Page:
Is love really colourblind? Is the easter bunny an athiest?

The things kids notice, and fail to notice, are really really weird. I've been reading the wonderful Peter's Cross Station and have been inspired to look for ways to talk to Asher about race so when Asher mentioned Trisha from his Play School DVD I saw my opportunity. We were at the cafe yesterday morning and he was talking about the DVD and I asked him what Trisha looked like. He replied that she wore a purple shirt, which is quite true, but not quite what I was expecting. I agreed that she did and then mentioned that her skin looked quite dark brown and asked him if he'd noticed. He said he hadn't so I then started chattering about how his daddy had dark brown skin too, and I had very light brown skin and he and Kiran have medium brown skin. I don't think I did particularly well, but at least I've broached the topic. He's barely noticing gender, so the fact that he doesn't notice 'race' isn't that surprising to me. I'd like him to hear about this stuff from us, rather than hear things of dubious veracity in the playground.

The other topic thats been on my mind a lot recently (particularly with all the chat about Richard Dawkins in the media) is kids and religion and, more specifically, lack of it and how that fits in with a childhood in a nominally Christian country. I'm an athiest and Sanjay is (he's lying on the couch and I just asked him) an agnostic. My parents are nominally Christian and Sanjay's parents are Hindu, or Sikh (the distinction is blurry to me) and I'd like my kids to understand their cultural heritage, but I'm not keen for them to be indoctrinated into a belief system. So, with all this in mind, when we walked past the local church on Sunday and Asher mentioned that there were a lot of people around I chirpily told him that the people had been in the church because it was Sunday, and that on Sunday people who were Christians sometimes went to church to pray to god. I reminded him that he had been to the Gurdwarra with his Grandpa Sham and told him that that's where Grandpa Sham went to pray. The poor kid didn't really understand what I was blathering on about and just said "Mm-hm" in an agreeable tone and that was that.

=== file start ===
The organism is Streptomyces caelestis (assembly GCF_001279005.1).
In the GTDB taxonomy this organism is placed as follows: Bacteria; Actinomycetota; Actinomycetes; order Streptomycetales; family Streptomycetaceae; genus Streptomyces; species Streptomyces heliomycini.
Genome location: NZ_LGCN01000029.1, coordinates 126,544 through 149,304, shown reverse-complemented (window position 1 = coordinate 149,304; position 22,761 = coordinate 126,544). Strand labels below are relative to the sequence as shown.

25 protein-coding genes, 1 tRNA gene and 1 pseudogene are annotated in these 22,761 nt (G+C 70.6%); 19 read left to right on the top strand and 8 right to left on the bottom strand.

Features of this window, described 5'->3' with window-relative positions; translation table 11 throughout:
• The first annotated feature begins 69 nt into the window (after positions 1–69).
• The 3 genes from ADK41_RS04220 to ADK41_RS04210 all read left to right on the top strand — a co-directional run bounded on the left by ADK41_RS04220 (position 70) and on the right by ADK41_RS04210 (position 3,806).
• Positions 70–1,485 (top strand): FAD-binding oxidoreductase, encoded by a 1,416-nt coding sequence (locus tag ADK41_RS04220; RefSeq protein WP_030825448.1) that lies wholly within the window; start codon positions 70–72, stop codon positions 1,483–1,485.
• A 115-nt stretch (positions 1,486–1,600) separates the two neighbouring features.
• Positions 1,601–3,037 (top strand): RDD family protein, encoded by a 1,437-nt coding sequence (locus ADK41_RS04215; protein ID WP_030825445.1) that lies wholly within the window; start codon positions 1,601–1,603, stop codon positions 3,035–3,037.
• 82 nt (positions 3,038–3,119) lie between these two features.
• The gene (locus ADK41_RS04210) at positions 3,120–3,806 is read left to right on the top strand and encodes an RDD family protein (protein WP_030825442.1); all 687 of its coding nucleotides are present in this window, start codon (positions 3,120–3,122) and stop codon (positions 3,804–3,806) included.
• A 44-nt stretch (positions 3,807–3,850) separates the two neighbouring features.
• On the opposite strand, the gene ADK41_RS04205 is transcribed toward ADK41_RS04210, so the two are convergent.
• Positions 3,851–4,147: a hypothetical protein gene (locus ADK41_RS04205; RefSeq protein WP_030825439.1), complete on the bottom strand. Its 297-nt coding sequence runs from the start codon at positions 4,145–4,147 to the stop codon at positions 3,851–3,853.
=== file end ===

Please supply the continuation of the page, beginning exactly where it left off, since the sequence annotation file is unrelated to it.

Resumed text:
Luckily the Easter Bunny is about as religious as the Tooth Fairy (or Santa Claus, I guess) so we can get into the easter spirit with massive amounts of chocolate and perhaps sugar fuelled tantrums.


Kiran update

Yeah, they grow and change so fast when they are little!

At 5 days shy of 9 calendar months I've realised that the little Kiran is doing a few things that are new this week. The big one is the pointing finger. He presses buttons on Asher's toys with his pointing finger and he is just learning to pick up tiny things with pincer grip.

The pincer grip is really helpful, because the kid is still subsisting almost entirely on breastmilk and I'm hoping a newfound ability to pick up Cheerios will encourage him to eat more of them. Because he's a healthy, active baby he needs lots of food and because I don't pump milk, mostly because my milk seems to have problems with high lipase levels, the kid needs me around pretty much all the time (at the moment he feeds 3-4 hourly around the clock. Like a newborn). It would be revolutionary to be away from the little guy for 6 hours without worrying whether or not he'll consent to taking a bottle this time.

The other thing that's kinda new is that he has started cruising a bit more. He's been taking the very occasional steps while holding on to the couch but today I was lying on the couch and he came right up so he could blow raspberries in my face (and so, like any attuned mother I moved my cushion and changed ends. Kiz followed me up the other end).

Stay tuned for a post some time in the next week on how an athiest and a nominal Hindu handle Easter.


Quote of the week

Scene: getting ready to go out to the park for a ride on the scooter
Sanjay: Asher, where is your scooter and helmet?
Asher: I assume they are in the garage

What sort of three-and-a-half year old 'assumes' things? He was right or course, the scooter and helmet were in the garage.


Happy birthday Clare

For Clare's birthday mum compiled a book with twenty-one letters to Clare from some of the women in her life. She did the same for me for my 21st birthday and it's a lovely thing to have. For Clare, as for me, the sentiments are moving and some of the writing is hilarious. Because I think she is so great, and she is so important in my life I'd like to share my letter to her here:
Little Sister Clare,